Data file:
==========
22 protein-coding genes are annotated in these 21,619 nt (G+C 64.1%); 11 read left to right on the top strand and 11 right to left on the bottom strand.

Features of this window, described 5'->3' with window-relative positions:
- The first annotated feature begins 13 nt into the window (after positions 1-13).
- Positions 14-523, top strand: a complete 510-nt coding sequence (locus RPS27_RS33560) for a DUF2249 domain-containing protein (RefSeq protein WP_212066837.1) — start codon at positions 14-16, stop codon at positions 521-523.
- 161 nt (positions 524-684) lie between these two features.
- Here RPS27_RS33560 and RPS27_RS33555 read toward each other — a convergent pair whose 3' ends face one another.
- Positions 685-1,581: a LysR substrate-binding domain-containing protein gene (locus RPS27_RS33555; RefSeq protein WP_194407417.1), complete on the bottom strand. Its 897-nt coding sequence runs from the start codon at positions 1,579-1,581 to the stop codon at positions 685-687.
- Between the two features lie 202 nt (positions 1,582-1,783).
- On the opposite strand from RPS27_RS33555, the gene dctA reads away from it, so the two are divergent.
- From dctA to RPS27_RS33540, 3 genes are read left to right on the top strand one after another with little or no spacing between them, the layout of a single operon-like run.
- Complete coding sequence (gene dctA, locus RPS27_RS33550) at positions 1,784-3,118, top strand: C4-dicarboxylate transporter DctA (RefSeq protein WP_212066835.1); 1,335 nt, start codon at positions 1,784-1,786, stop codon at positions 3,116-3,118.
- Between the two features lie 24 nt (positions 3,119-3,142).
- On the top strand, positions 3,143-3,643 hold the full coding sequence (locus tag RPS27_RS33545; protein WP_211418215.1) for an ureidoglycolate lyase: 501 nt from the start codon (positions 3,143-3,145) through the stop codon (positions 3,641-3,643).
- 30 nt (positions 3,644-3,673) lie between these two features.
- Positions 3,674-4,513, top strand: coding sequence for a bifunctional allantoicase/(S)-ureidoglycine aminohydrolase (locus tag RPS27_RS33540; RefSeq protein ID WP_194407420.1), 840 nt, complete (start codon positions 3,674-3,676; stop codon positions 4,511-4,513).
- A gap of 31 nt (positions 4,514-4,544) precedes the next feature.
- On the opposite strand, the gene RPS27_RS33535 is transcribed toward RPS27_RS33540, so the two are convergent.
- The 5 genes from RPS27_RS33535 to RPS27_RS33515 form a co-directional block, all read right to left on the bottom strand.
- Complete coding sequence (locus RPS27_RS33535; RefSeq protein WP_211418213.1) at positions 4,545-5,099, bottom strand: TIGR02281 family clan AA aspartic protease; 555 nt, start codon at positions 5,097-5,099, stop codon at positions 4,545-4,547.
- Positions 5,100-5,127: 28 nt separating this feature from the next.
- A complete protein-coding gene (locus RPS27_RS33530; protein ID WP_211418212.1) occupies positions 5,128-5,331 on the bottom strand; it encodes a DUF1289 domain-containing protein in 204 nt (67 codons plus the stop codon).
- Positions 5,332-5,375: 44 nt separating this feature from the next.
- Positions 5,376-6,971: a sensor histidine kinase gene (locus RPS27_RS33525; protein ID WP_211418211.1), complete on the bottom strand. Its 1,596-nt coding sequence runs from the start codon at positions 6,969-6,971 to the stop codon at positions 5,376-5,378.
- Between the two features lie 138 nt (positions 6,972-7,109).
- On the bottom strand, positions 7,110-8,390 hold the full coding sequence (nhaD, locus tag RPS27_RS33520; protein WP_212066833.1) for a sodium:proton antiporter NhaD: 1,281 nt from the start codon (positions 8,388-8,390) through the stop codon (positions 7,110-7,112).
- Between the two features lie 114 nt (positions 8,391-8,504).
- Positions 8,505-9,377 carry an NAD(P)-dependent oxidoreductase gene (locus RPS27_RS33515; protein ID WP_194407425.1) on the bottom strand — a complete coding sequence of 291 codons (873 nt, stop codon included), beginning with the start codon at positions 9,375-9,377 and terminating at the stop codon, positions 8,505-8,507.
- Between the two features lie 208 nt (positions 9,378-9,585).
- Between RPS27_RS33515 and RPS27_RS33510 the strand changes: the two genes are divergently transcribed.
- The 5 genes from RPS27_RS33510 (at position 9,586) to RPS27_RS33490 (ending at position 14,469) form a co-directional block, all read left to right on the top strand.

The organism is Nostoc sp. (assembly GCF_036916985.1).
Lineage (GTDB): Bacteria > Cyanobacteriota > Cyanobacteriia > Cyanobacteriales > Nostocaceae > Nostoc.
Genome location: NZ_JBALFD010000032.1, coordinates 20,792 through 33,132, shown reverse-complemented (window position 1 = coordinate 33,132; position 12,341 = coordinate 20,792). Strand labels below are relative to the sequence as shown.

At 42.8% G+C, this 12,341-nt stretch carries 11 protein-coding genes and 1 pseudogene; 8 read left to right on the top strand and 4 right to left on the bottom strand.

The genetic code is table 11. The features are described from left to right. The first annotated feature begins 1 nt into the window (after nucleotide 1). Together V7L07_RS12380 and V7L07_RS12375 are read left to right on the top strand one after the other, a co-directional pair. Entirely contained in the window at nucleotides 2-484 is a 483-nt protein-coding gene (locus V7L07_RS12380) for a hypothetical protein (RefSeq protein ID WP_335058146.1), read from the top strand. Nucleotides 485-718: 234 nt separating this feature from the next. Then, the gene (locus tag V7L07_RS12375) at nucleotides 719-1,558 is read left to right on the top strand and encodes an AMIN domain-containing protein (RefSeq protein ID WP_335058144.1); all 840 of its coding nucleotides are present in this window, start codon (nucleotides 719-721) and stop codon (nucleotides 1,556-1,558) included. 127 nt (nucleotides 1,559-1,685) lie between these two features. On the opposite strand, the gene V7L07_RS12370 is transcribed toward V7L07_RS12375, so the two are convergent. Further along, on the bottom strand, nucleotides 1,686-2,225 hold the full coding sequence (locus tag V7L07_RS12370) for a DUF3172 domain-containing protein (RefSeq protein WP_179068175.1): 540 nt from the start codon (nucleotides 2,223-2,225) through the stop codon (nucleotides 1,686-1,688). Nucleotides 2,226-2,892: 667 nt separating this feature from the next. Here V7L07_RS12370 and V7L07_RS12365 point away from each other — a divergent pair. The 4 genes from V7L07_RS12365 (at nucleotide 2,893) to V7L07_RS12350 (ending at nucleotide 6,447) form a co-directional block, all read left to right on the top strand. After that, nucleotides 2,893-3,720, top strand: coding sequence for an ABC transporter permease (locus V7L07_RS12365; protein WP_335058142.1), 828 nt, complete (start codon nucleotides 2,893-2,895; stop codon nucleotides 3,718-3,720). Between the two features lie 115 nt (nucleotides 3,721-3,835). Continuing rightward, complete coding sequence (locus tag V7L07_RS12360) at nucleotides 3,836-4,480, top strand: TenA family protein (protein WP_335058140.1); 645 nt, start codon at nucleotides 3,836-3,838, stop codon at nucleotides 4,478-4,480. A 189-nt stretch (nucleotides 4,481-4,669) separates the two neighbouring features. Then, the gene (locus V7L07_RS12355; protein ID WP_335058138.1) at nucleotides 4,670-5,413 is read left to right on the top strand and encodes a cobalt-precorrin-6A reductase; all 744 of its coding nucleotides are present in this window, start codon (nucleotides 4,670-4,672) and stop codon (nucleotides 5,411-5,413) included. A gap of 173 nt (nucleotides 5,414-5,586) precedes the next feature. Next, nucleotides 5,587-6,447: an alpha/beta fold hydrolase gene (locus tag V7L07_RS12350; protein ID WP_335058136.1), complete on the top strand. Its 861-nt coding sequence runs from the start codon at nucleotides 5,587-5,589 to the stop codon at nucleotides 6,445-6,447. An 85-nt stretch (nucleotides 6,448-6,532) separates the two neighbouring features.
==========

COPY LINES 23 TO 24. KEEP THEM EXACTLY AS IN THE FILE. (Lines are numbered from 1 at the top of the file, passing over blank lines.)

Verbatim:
- Positions 5,376-6,971: a sensor histidine kinase gene (locus RPS27_RS33525; protein ID WP_211418211.1), complete on the bottom strand. Its 1,596-nt coding sequence runs from the start codon at positions 6,969-6,971 to the stop codon at positions 5,376-5,378.
- Between the two features lie 138 nt (positions 6,972-7,109).